Pyramiding is a form of structured discussion in which students are divided into pairs, then grouped into 4s, then 8s, and finally reunited in an open discussion with the entire class.
Reflection can also be undertaken through storytelling (Schön, 1983, p. 160). This can help with the explanation and comparison of events.
Another more informal form of spoken reflection can be seen in the way how people often contact a friend ‘to chat’ after undertaking a new experience. This is done quite naturally and can also be considered as a dialogic form of “reflection on action” (OpenLearn from The Open University, 2011).
Finally, having company is not always necessary as many of these conversations can also be performed as an internal discussion with oneself.
Visual and Auditory Forms
There are many benefits of visually representing your reflections. This can allow you to gain a greater overview of an event and lead to a deeper level of reflection.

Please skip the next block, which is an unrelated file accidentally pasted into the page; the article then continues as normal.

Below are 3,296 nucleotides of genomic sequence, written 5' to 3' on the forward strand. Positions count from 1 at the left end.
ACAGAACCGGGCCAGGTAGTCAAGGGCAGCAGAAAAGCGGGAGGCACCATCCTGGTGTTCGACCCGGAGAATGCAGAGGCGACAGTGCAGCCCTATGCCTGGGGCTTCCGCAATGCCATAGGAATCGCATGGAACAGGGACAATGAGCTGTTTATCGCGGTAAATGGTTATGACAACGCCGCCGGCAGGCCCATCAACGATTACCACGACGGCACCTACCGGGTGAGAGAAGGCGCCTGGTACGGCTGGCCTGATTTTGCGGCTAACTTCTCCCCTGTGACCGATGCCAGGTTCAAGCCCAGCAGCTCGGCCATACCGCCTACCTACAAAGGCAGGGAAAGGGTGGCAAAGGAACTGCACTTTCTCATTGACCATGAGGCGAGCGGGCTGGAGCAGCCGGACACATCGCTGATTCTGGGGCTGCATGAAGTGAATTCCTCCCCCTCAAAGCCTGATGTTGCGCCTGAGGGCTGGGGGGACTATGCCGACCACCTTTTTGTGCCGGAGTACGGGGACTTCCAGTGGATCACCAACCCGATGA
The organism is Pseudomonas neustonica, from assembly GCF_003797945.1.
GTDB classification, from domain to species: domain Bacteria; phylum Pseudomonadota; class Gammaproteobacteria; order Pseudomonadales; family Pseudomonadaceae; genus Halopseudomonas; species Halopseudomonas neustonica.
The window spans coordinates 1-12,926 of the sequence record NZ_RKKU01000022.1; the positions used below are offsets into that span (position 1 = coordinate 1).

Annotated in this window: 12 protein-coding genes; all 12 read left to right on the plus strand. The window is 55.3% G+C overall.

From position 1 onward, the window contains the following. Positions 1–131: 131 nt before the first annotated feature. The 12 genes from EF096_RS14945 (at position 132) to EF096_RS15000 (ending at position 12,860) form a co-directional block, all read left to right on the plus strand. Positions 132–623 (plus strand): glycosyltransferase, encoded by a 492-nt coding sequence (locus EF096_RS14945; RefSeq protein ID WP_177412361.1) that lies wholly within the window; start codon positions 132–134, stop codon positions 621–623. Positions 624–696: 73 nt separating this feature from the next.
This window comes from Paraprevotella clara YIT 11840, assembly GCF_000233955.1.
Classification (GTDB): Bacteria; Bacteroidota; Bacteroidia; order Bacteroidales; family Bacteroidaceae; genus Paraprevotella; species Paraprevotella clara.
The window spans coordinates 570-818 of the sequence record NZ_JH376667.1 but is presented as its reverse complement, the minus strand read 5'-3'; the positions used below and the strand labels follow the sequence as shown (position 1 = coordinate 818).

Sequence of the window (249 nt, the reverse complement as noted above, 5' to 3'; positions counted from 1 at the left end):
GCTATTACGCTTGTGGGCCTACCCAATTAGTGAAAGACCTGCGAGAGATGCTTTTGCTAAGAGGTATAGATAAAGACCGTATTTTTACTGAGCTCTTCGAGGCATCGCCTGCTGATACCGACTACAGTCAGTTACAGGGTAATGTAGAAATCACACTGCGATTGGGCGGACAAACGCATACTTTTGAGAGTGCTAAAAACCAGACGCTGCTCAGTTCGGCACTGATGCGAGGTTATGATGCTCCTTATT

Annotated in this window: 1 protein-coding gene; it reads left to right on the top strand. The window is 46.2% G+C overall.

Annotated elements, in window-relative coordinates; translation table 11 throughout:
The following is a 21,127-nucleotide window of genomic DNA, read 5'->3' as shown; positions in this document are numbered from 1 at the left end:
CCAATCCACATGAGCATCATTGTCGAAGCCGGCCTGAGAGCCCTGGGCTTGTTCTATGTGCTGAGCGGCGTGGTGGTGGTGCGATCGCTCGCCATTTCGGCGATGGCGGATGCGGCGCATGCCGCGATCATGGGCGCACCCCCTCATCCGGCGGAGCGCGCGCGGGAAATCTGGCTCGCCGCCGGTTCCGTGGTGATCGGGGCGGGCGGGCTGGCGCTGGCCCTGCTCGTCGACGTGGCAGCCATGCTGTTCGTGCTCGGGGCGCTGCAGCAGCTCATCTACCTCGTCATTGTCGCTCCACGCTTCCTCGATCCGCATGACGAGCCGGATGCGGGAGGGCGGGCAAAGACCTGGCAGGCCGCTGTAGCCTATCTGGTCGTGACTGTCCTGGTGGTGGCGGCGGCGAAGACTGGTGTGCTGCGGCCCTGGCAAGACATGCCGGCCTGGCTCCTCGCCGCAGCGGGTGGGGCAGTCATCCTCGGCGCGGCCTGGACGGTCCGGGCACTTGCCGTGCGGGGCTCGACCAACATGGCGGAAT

Reflection can be undertaken visually using timelines, posters, and charts; and can be performed individually and as a group/class activity (OpenLearn from The Open University, 2011; MIT Open Courseware, 2012b).
Reflective accounts can also be recorded via video and audio (Gibbs, 2013, pp. 44– 45; Yuan and Mak, 2018, pp. 205-214). Video can be a highly engaging form of reflection and is often used in teacher training to allow for a deeper analysis of your practice (Yuan and Mak, 2018, p. 210).
Other Factors Relating to Reflection
Context is important in the reflective process. Certain locations, institutions and roles may allow for a greater flexibility of time and means of reflection. Solomon Au (2018) states that being situated in a busy city/role may reduce this opportunity. This is especially true for teachers living in cities such as Hong Kong. To deal with this, it is wise to set aside a specific time/location for reflection, whether that be during a commute or over a post-work coffee.